This slightly toxic herb was once used as an insect repellant. The lacy, blue-green foliage and greenish-yellow flowers make it a lovely companion plant for almost anything.
Ruta graveolens is a host plant for the following butterflies: Black Swallowtail, Giant Swallowtail, Broad-banded Swallowtail, and King Swallowtail.
Wear gloves when handling rue. It can cause rashes on sensitive skin.
Rue (Ruta graveolens)
Hardy shrub, 2-3 feet. Succeeds in any garden soil,
either in full sun or part shade. Propagate by cuttings
taken either in spring or September and struck in the
open. Plant out in six months, 3 feet apart. If Rue is
grown in soil that is lacking in lime it is apt to become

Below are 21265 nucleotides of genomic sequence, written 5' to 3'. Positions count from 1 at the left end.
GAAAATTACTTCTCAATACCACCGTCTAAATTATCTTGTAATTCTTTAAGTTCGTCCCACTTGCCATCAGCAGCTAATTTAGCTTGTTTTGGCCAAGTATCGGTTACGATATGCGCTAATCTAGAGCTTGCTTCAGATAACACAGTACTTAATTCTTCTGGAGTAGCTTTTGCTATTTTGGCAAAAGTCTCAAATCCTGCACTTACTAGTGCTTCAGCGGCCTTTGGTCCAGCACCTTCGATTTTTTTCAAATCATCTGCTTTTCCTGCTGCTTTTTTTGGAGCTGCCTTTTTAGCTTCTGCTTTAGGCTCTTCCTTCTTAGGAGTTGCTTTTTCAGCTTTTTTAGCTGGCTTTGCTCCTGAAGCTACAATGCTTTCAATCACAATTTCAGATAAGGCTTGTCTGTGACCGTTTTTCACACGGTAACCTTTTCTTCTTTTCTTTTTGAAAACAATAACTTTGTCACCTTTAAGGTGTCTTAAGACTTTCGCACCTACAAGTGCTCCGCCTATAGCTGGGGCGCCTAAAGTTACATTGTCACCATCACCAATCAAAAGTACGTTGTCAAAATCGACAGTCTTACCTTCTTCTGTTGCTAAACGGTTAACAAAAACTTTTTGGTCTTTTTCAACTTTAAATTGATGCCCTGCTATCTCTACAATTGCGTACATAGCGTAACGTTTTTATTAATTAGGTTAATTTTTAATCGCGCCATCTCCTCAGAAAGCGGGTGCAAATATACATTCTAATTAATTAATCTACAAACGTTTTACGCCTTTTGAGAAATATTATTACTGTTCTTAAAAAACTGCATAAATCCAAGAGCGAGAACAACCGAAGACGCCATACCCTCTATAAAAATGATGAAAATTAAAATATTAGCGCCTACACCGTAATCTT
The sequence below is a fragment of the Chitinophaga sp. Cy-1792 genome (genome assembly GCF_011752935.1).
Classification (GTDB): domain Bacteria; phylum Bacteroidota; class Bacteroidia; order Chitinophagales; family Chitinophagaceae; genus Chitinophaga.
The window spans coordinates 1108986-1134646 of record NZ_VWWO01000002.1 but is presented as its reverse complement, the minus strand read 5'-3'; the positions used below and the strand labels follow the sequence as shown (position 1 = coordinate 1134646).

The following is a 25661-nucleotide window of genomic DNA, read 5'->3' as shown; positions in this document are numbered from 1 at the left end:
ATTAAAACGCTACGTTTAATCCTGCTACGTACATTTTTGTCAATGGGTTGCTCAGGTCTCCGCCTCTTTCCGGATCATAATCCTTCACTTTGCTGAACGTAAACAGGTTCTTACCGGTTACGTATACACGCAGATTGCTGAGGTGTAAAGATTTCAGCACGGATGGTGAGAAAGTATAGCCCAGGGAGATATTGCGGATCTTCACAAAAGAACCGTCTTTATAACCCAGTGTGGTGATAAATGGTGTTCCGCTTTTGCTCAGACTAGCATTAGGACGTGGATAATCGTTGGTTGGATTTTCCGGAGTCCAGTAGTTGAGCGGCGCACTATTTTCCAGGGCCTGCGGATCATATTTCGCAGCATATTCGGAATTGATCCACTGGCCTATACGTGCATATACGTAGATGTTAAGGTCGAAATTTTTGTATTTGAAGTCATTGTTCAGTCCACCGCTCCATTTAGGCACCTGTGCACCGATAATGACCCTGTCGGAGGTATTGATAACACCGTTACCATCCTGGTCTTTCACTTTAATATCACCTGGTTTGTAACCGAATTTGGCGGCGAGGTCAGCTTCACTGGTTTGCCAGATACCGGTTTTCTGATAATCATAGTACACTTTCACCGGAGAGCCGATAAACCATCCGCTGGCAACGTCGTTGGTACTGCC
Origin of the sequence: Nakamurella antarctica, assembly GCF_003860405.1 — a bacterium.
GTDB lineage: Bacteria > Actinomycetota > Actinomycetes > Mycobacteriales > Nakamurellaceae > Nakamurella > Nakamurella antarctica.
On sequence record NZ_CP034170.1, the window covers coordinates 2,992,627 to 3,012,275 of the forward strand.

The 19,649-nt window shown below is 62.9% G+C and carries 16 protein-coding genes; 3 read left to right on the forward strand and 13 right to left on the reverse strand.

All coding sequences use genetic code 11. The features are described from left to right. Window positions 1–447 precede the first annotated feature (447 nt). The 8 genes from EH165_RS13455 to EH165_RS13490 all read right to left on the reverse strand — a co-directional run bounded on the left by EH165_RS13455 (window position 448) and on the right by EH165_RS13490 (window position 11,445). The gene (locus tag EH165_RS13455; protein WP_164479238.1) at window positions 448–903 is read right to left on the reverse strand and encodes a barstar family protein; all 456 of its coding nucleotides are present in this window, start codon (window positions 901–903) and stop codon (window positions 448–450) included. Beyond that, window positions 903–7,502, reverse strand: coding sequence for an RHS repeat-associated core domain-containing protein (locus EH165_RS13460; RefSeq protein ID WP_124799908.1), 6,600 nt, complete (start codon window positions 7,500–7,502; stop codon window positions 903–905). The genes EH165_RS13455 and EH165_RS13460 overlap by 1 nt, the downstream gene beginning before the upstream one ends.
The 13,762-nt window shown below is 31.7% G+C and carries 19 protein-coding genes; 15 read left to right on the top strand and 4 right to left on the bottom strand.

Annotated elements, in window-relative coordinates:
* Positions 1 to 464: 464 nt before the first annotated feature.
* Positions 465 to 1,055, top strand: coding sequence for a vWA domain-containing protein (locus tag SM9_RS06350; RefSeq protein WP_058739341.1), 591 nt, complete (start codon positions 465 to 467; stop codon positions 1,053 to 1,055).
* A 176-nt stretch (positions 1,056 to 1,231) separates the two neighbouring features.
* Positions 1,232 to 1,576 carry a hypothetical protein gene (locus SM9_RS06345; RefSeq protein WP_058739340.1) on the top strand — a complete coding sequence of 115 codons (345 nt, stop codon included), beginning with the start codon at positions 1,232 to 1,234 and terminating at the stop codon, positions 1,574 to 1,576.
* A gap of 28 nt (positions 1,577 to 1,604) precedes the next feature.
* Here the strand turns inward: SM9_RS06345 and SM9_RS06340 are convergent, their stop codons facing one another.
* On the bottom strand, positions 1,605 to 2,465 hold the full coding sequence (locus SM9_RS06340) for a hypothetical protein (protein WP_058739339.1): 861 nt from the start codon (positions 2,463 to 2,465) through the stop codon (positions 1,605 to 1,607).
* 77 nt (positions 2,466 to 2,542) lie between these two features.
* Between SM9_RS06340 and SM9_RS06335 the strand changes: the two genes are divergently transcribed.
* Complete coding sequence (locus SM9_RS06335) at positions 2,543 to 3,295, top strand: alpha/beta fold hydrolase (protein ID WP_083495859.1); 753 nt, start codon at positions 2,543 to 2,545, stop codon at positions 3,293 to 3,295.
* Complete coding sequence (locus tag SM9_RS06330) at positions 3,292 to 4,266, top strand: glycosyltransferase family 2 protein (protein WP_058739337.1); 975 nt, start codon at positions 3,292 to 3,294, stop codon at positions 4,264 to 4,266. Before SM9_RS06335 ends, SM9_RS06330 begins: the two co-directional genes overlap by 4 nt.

lanky. In such soil a sprinkling of hydrated lime or
ground chalk should be given once a year.
Ruta graveolens is an heirloom herb that has been grown in gardens since ancient times.
The “graveolens” part of the name refers to its heavy-scented properties, and is attached to the herb Dill, as well. Its flavor is bitter, and a strong smell along with a bitter taste convinced many of its medicinal power. Ruta comes from a Greek word meaning “to set free”, although purportedly due to the magical powers that people attributed to it.
The Roman’s brought it to England, and it was reputed to have all sorts of uses. In Medieval times it was believed to have healing powers. No longer considered as medicine, as it can be toxic in larges doses, this “herb of grace” is still a member in good standing of herb gardens.